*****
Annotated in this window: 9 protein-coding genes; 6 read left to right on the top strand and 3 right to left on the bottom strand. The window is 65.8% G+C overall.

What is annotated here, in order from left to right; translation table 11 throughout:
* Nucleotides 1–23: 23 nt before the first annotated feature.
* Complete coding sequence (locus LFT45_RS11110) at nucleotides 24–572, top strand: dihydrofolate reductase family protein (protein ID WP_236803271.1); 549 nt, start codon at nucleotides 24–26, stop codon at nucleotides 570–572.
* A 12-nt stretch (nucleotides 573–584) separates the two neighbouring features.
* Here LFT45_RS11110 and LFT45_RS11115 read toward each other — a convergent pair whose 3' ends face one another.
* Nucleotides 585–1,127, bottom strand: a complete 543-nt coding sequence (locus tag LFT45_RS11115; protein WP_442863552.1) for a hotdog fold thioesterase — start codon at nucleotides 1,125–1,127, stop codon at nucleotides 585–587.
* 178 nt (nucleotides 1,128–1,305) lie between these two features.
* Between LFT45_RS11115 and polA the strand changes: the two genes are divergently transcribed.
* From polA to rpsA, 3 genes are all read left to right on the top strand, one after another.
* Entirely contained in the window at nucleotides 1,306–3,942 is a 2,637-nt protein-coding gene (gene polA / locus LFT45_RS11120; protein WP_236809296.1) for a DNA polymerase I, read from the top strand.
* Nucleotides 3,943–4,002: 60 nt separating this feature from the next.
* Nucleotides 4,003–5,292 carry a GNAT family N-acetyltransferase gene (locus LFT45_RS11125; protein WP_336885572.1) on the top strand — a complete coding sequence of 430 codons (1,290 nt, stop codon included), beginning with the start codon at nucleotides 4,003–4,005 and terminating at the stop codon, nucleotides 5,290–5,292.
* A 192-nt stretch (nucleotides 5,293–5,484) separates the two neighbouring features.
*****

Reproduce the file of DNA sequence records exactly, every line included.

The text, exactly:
Annotated in this window: 9 protein-coding genes; 6 read left to right on the top strand and 3 right to left on the bottom strand. The window is 65.8% G+C overall.

What is annotated here, in order from left to right; translation table 11 throughout:
* Nucleotides 1–23: 23 nt before the first annotated feature.
* Complete coding sequence (locus LFT45_RS11110) at nucleotides 24–572, top strand: dihydrofolate reductase family protein (protein ID WP_236803271.1); 549 nt, start codon at nucleotides 24–26, stop codon at nucleotides 570–572.
* A 12-nt stretch (nucleotides 573–584) separates the two neighbouring features.
* Here LFT45_RS11110 and LFT45_RS11115 read toward each other — a convergent pair whose 3' ends face one another.
* Nucleotides 585–1,127, bottom strand: a complete 543-nt coding sequence (locus tag LFT45_RS11115; protein WP_442863552.1) for a hotdog fold thioesterase — start codon at nucleotides 1,125–1,127, stop codon at nucleotides 585–587.
* 178 nt (nucleotides 1,128–1,305) lie between these two features.
* Between LFT45_RS11115 and polA the strand changes: the two genes are divergently transcribed.
* From polA to rpsA, 3 genes are all read left to right on the top strand, one after another.
* Entirely contained in the window at nucleotides 1,306–3,942 is a 2,637-nt protein-coding gene (gene polA / locus LFT45_RS11120; protein WP_236809296.1) for a DNA polymerase I, read from the top strand.
* Nucleotides 3,943–4,002: 60 nt separating this feature from the next.
* Nucleotides 4,003–5,292 carry a GNAT family N-acetyltransferase gene (locus LFT45_RS11125; protein WP_336885572.1) on the top strand — a complete coding sequence of 430 codons (1,290 nt, stop codon included), beginning with the start codon at nucleotides 4,003–4,005 and terminating at the stop codon, nucleotides 5,290–5,292.
* A 192-nt stretch (nucleotides 5,293–5,484) separates the two neighbouring features.